What to Do If You Live With a Hoarder

How to help someone you love deal with the deeper issues behind their clutter
An excerpt from ‘The Hoarder in You’ by the therapist on A&E Network’s Hoarders™
If you live with someone who hoards or who has a problem with keeping clutter under control, it’s important to bear in mind that the mess is only the symptom of a deeper psychological issue. The individual might have attention problems that manifest themselves in an inability to finish a project, or he might struggle with procrastination and perfectionism. These are not things that are easily overcome, no matter how frustrating they are to the people you love.
Living with a clutterer can make you feel as though your time and space aren’t being considered or respected, especially if you are constantly cleaning up to make the environment more habitable. And, as the problem continues, resentment can build, further exacerbating the conflict already present in the relationship.
The 10 Least Helpful Things You Can Say to a Clutterer
  1. “You don’t care about yourself or your environment.”
  2. “You don’t care about how your clutter affects me.”
  3. “You must have a disorganized mind.”
  4. “It’s not important for you to have things organized.”
  5. “You’re a slob!”
  6. “Your stuff is more important than me!”
  7. “Just throw it away! It’s no big deal!”
  8. “You don’t need to keep that.”
  9. “You’re never going to use/wear that.”
  10. “Just get rid of it. You won’t miss it.” 
An outsider can be helpful when the problem is persistent cluttering, although the role of the outsider is somewhat different. You don’t want to insert a friend between you and your loved one in a conflict, but if you’re the person who clutters, it can be tremendously helpful to have the objectivity of a friend when you’re cleaning, purging or organizing. That person is not sentimentally attached to your possessions and can help you make better decisions about what to keep and what to get rid of. There’s also an emotional benefit to just having a friend around while you’re doing an unpleasant task such as cleaning out your closet. Having someone else with you also helps to make you accountable — if you make a date to declutter your basement at 2:00 p.m. on Saturday, and you know your friend is showing up, you’re less likely to put it off.
The place to start for any family member or friend of someone who hoards is to set aside judgment. That is not easy to do. Compulsive hoarding is such a visible problem and one that affects each family member personally. But we all have things we fear being judged upon. What’s more, remembering that compulsive hoarding is not a choice is critical, as is remembering that this problem is only part of the person you care about. The person who hoards or clutters is not just “a hoarder” or “a clutterer.” She may also be a good friend, a terrific baker, a loving grandmother and countless other things.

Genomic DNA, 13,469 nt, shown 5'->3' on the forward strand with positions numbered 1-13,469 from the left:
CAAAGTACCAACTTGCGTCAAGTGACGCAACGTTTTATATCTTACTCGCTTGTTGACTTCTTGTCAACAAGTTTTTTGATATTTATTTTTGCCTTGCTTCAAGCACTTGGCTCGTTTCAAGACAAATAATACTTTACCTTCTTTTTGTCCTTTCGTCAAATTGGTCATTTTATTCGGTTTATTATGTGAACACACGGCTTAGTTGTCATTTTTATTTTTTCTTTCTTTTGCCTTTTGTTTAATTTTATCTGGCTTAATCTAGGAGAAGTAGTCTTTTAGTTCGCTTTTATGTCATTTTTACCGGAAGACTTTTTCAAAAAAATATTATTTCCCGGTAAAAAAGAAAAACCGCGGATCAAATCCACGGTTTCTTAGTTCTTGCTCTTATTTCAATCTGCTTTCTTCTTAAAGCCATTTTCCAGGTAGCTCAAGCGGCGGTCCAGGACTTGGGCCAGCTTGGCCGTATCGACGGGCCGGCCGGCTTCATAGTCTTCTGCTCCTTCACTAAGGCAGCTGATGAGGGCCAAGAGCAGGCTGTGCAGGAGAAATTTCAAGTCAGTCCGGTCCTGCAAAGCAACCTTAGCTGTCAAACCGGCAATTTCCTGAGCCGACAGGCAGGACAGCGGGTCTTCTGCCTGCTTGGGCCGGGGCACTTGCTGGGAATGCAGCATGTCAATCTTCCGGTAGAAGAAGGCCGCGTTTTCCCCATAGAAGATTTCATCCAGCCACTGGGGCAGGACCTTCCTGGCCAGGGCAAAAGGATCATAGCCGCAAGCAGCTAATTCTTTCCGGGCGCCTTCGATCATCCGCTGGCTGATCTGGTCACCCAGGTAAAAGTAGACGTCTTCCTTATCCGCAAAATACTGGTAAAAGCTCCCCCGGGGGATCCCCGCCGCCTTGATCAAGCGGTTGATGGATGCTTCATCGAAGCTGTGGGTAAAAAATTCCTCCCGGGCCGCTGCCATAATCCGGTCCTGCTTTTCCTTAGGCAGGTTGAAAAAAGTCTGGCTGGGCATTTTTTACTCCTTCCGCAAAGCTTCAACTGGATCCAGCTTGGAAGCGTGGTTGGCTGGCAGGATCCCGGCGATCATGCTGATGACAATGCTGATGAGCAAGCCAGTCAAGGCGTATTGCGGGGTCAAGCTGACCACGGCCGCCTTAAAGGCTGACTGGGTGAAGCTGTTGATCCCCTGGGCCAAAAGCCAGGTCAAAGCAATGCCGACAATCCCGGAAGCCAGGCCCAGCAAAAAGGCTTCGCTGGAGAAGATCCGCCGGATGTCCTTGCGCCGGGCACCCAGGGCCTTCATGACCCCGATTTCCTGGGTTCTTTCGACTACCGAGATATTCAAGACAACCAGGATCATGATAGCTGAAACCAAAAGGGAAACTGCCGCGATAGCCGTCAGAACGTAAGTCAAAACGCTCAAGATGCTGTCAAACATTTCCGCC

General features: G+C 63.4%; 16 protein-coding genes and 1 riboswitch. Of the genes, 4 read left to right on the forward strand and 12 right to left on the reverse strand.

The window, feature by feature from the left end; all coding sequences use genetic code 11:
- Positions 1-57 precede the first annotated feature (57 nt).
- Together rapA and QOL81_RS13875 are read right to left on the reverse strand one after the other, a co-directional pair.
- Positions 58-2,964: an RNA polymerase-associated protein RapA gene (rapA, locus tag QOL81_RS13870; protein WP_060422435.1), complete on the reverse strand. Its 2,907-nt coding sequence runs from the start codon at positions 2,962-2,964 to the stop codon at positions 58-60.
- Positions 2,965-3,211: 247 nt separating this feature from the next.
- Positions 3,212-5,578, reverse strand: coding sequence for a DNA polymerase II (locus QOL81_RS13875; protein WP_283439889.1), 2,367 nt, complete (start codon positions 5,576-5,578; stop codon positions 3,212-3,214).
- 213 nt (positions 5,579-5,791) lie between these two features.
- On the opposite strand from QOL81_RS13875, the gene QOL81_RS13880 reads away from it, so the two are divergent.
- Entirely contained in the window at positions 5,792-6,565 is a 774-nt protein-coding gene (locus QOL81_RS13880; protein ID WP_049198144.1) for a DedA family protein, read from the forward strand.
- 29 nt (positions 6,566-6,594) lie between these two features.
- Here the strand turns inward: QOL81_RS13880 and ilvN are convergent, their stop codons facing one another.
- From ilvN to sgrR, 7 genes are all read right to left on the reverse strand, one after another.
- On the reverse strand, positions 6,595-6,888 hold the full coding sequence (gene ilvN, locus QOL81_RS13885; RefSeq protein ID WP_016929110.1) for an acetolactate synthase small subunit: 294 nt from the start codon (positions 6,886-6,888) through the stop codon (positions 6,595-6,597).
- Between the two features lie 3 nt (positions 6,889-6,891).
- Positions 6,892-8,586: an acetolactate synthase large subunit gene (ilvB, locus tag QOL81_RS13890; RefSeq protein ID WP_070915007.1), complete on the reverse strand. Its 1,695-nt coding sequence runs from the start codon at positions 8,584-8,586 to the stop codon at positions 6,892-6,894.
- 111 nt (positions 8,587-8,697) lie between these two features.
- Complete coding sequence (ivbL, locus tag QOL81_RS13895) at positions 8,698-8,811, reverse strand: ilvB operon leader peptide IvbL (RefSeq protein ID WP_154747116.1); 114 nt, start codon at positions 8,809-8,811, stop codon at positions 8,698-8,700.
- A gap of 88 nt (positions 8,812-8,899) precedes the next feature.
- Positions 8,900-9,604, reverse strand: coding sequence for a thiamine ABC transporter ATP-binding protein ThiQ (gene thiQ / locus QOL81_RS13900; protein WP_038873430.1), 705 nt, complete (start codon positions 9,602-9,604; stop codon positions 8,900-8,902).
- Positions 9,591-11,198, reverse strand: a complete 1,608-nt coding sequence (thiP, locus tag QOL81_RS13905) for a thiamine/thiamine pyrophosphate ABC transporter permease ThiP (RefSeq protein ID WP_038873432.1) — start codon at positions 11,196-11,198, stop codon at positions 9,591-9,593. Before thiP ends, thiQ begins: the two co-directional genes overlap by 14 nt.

The second thing to do is to educate yourself about the condition of hoarding, as you are doing now, which will go a long way in helping you to better understand the complexities of this condition. Understanding those who hoard, and how the behaviors and resulting chaotic environment can create intense feelings of shame, guilt and embarrassment, can help you approach the person with compassion and patience, and convey how you feel without anger.
The third thing is to anticipate that helping someone overcome her clutter problem, no matter where she is on the continuum, will likely be frustrating for both of you at times. You can’t fix the problem for another person, no matter how badly you want to, and in fact it is so important that the person with the hoarding or cluttering issues learns that she can work through it herself. Your role is one of supporter and cheerleader. She must be in charge of her own process, or any improvements in the home will not last.
The 10 Most Helpful Things to Say to a Clutterer
  1. “I know this is hard for you.”
  2. “Let me know how I can help.”
  3. “You don’t have to fix this problem overnight.”
  4. “Let’s find ways to simplify the process.”
  5. “Don’t look at the big picture. Take baby steps.”
  6. “When you get overwhelmed, take a break and remember your goal is to live a healthier life.”
  7. “We are a team!”
  8. “Help me understand where you have the most difficulty.”
  9. “What things are important to you in your home?”
  10. “Let me know how I can best support you; you are in charge of how this process of decluttering goes.” 

Finally, be prepared to compromise. Your goal, if you’re helping someone who hoards or anyone who clutters, is to find that middle ground where you can both be comfortable.

Think you may be the one with the hoarding or clutter problem? Take this quiz to find out. 

Reprinted from: The Hoarder in You © 2011 by Dr. Robin Zasio. Permission granted by Rodale, Inc. Available wherever books are sold.


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